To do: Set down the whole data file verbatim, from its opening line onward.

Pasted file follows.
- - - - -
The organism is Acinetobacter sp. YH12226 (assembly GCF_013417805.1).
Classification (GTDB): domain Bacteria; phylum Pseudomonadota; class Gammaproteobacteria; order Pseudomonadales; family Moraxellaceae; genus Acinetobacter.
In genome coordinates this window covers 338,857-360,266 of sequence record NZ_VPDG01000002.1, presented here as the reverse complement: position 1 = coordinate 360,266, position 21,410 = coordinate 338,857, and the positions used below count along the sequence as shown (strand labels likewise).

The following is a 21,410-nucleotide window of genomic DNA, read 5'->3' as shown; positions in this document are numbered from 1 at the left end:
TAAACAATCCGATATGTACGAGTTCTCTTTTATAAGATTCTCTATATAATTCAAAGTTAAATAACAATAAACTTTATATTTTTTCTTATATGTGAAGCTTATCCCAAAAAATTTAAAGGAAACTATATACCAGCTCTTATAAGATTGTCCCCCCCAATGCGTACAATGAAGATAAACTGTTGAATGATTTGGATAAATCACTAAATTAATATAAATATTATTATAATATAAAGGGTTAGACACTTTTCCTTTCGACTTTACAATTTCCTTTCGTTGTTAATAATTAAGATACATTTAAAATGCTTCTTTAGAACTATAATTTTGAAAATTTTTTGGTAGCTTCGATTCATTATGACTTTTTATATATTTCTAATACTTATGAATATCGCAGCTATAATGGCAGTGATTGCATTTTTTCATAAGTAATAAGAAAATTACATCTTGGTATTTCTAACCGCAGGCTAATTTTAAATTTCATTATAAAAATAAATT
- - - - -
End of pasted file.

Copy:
The organism is Acinetobacter sp. YH12226 (assembly GCF_013417805.1).
Classification (GTDB): domain Bacteria; phylum Pseudomonadota; class Gammaproteobacteria; order Pseudomonadales; family Moraxellaceae; genus Acinetobacter.
In genome coordinates this window covers 338,857-360,266 of sequence record NZ_VPDG01000002.1, presented here as the reverse complement: position 1 = coordinate 360,266, position 21,410 = coordinate 338,857, and the positions used below count along the sequence as shown (strand labels likewise).

The following is a 21,410-nucleotide window of genomic DNA, read 5'->3' as shown; positions in this document are numbered from 1 at the left end:
TAAACAATCCGATATGTACGAGTTCTCTTTTATAAGATTCTCTATATAATTCAAAGTTAAATAACAATAAACTTTATATTTTTTCTTATATGTGAAGCTTATCCCAAAAAATTTAAAGGAAACTATATACCAGCTCTTATAAGATTGTCCCCCCCAATGCGTACAATGAAGATAAACTGTTGAATGATTTGGATAAATCACTAAATTAATATAAATATTATTATAATATAAAGGGTTAGACACTTTTCCTTTCGACTTTACAATTTCCTTTCGTTGTTAATAATTAAGATACATTTAAAATGCTTCTTTAGAACTATAATTTTGAAAATTTTTTGGTAGCTTCGATTCATTATGACTTTTTATATATTTCTAATACTTATGAATATCGCAGCTATAATGGCAGTGATTGCATTTTTTCATAAGTAATAAGAAAATTACATCTTGGTATTTCTAACCGCAGGCTAATTTTAAATTTCATTATAAAAATAAATT